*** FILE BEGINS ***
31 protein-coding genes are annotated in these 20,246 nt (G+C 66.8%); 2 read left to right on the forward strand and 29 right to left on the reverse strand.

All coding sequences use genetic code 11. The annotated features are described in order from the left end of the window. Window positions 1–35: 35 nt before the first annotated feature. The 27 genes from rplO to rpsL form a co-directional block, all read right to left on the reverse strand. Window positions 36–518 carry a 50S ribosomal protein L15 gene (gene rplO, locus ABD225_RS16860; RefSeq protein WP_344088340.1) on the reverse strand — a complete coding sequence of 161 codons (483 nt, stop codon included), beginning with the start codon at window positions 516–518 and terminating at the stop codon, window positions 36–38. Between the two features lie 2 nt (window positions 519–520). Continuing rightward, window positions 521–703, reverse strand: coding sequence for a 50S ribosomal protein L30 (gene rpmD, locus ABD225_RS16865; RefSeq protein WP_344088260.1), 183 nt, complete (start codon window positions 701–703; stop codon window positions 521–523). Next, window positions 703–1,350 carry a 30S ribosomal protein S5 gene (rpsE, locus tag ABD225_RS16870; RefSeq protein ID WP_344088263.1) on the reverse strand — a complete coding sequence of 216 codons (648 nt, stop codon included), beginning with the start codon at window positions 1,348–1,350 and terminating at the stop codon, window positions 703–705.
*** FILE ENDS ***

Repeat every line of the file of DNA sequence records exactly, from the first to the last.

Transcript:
31 protein-coding genes are annotated in these 20,246 nt (G+C 66.8%); 2 read left to right on the forward strand and 29 right to left on the reverse strand.

All coding sequences use genetic code 11. The annotated features are described in order from the left end of the window. Window positions 1–35: 35 nt before the first annotated feature. The 27 genes from rplO to rpsL form a co-directional block, all read right to left on the reverse strand. Window positions 36–518 carry a 50S ribosomal protein L15 gene (gene rplO, locus ABD225_RS16860; RefSeq protein WP_344088340.1) on the reverse strand — a complete coding sequence of 161 codons (483 nt, stop codon included), beginning with the start codon at window positions 516–518 and terminating at the stop codon, window positions 36–38. Between the two features lie 2 nt (window positions 519–520). Continuing rightward, window positions 521–703, reverse strand: coding sequence for a 50S ribosomal protein L30 (gene rpmD, locus ABD225_RS16865; RefSeq protein WP_344088260.1), 183 nt, complete (start codon window positions 701–703; stop codon window positions 521–523). Next, window positions 703–1,350 carry a 30S ribosomal protein S5 gene (rpsE, locus tag ABD225_RS16870; RefSeq protein ID WP_344088263.1) on the reverse strand — a complete coding sequence of 216 codons (648 nt, stop codon included), beginning with the start codon at window positions 1,348–1,350 and terminating at the stop codon, window positions 703–705.